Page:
August 18, 2017

Coffee Part 1: How Your Cup Affects the Environment

Victoria Brown

Victoria Brown

Research Assistant

Johns Hopkins Center for a Livable Future

In a quiet corner store off a busy intersection in Arusha, Tanzania, I chose a vibrant cloth package of coffee. On a side street in Rome, I picked up a small, compressed foil packet labeled “Fantasia” off a candy shop shelf. In a kafehaus in Denmark, an attendant in an old-fashioned apron and puffy sleeves ground aromatic beans into a lime green plastic sachet before sliding it over the counter with deft movements. All around the world, coffee is roasted, purchased and consumed constantly. In fact, 400 billion cups of coffee are consumed annually. That’s 1.1 million cups daily! Read More >

August 14, 2017

Food Solutions to Climate Change

Peter Bruce-Iri

Peter Bruce-Iri

CLF Guest Blogger

Local Food Northland

Originally published on Local Food NorthlandWow. Who would have thought that there are so many ways that we can reverse climate change. The Drawdown project, led by Paul Hawken is a game changer.  His project team details 80 ways we can take greenhouse gases out of the atmosphere. Drawdown is the point where globally we start to reduce atmospheric greenhouse gases (referred to as carbon equivalents).

The project groups the 80 interventions into 7 clusters, and the cluster that can generate the highest reduction – 31 percent – is FOOD! Between 2020 and 2050, food initiatives that are already underway can reduce greenhouse gases by 321.9 gigatonnes. Read More >

August 8, 2017

Eating in Italy: Facts and Fiction

Victoria Brown

Victoria Brown

Research Assistant

Johns Hopkins Center for a Livable Future

On every street corner, small cafes with standing-height countertops serve cappuccino, espresso, thick, pudding-like hot chocolate and more to hundreds of commuting Italians. Each morning, as I joined the crush of commuters on Turin’s underground tube station, I looked forward to that first sip of frothy coffee-milk. The accessibility and abundance of coffee on every street corner was one of my favorite parts of life in Italy.

Life in Italy wasn’t all I expected however. In many ways it was exciting, surprising and new; in other ways, it was more similar to life in America than I had envisioned. Read More >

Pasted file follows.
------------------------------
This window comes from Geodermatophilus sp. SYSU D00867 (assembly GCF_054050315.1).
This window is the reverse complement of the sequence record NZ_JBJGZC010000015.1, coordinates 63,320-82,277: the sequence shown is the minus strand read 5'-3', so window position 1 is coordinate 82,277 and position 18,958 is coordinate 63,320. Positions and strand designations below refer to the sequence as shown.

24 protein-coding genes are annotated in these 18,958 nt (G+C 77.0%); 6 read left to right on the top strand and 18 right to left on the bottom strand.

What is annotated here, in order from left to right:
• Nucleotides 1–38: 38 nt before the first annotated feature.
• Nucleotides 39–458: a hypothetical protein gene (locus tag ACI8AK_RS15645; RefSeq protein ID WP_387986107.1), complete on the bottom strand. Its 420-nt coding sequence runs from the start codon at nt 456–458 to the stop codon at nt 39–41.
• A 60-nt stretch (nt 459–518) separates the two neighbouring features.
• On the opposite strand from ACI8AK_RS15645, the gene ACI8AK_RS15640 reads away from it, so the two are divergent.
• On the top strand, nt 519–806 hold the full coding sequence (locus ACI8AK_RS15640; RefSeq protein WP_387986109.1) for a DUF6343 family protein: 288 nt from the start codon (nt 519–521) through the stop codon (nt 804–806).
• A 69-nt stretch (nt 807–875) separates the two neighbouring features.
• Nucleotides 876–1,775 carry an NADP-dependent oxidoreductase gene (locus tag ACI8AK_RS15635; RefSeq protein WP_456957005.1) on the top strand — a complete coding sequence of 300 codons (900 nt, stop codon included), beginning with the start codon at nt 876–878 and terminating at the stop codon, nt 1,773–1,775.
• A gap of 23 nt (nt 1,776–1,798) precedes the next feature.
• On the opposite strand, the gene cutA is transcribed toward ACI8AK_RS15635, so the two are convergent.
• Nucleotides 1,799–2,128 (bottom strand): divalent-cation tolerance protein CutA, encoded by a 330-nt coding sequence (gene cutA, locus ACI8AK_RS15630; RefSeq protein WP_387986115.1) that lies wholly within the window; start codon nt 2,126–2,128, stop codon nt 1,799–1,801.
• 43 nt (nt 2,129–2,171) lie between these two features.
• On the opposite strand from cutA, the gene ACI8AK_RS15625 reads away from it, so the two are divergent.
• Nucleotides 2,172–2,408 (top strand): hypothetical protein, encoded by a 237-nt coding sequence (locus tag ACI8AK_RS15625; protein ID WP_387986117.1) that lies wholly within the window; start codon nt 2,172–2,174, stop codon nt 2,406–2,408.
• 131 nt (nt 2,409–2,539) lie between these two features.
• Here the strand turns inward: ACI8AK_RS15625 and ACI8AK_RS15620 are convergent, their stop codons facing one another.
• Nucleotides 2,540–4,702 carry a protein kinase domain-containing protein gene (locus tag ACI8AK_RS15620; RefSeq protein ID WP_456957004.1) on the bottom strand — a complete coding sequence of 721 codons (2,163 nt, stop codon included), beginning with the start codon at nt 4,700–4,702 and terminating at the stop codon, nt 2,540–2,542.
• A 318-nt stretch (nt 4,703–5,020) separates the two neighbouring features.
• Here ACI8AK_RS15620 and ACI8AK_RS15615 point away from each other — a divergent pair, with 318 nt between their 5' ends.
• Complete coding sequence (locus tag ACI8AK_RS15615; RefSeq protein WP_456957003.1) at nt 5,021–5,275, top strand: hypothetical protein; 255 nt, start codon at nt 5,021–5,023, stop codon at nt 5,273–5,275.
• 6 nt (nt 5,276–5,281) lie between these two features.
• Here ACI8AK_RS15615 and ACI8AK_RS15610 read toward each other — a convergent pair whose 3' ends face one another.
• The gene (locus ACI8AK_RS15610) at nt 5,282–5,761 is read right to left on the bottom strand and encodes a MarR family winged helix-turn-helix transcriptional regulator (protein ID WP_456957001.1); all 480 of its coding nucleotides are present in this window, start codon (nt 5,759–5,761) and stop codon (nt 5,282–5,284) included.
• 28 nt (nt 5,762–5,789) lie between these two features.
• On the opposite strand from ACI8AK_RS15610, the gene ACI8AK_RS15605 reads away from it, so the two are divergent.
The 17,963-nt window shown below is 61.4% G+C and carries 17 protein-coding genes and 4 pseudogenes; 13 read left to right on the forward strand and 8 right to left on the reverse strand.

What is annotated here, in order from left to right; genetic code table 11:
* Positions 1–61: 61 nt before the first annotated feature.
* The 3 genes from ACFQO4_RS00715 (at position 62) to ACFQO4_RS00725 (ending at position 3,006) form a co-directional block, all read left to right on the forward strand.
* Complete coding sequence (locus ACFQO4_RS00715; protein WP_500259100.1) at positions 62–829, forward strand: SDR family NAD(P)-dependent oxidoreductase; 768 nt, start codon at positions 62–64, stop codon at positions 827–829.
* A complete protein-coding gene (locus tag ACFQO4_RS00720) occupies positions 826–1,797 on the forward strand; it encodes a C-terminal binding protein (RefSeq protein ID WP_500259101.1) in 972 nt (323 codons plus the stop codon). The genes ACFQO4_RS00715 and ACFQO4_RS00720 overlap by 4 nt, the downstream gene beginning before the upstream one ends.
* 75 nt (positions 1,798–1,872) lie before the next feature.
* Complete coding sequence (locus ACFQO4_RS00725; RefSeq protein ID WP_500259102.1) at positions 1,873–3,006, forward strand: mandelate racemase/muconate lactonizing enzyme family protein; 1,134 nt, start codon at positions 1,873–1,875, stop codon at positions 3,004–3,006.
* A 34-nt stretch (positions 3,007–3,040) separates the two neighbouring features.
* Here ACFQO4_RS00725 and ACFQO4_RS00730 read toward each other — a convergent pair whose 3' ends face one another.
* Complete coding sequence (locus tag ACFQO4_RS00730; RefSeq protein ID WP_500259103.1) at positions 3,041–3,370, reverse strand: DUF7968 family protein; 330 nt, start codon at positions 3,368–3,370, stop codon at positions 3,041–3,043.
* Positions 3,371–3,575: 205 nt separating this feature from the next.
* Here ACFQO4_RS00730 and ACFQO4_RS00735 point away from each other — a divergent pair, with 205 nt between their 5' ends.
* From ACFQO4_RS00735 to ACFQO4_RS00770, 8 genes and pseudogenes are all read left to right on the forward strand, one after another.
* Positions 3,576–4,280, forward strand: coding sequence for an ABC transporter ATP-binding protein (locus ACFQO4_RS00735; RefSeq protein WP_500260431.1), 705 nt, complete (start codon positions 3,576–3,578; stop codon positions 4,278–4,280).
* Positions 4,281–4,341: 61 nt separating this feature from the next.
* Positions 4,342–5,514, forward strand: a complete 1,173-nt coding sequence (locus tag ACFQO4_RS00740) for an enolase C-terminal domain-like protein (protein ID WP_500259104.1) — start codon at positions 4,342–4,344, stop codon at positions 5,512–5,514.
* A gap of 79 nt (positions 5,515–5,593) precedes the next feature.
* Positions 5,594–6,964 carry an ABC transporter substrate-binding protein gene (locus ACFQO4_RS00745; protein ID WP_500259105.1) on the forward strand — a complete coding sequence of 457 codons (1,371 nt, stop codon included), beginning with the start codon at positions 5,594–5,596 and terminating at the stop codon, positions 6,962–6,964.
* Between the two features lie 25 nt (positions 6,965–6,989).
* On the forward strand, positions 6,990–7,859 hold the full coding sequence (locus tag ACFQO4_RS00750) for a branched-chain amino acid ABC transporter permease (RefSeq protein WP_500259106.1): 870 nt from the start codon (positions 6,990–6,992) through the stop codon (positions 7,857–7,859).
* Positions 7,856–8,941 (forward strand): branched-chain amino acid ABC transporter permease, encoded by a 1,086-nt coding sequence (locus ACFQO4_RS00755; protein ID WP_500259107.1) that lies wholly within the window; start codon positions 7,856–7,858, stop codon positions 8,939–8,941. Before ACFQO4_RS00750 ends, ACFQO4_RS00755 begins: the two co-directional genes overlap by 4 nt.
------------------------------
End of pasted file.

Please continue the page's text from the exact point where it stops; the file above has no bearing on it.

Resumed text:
August 2, 2017

Building Resilient Food Systems: Lessons Learned from Baltimore

Erin Biehl

Erin Biehl

Senior Program Coordinator

Food System Sustainability and Public Health Program

Last summer, I returned home from vacation to find a deck full of scorched plants—apparently they just couldn’t take the heat during Baltimore’s hottest week of the summer. Or so it seemed. A week later, with some careful nurturing, my withered tomatoes and basil returned to their tender, tasty selves. Despite the beating they took from the Baltimore heat, they were resilient. Read More >

August 1, 2017

Food Policy Councils: Is There a Best Structure?

Laura DiGiulio

Laura DiGiulio

Guest Blogger

Food Policy Advocate

There are many organizational types of food policy councils (FPCs), but for my masters thesis I explored the significance of those differences—and similarities. In particular, I investigated whether those differences were associated with differences in FPC outcomes, objectives or orientations.

What did I want to know? As a research topic, this question of how best to structure an FPC is relatively new and has not been addressed, let alone answered, in the literature. So, in partnership with CLF’s Food Policy Networks (FPN) project, I dug deeper into the question: Is there an association between organizational type and differences in institutional and organizational characteristics, discourse (how FPCs conceptualize and communicate about food systems issues as well as their role in improving them) and strategies (approach to food system issues)? Read More >

July 17, 2017

Foodways and Food Insecurity in India

Victoria Brown

Victoria Brown

Research Assistant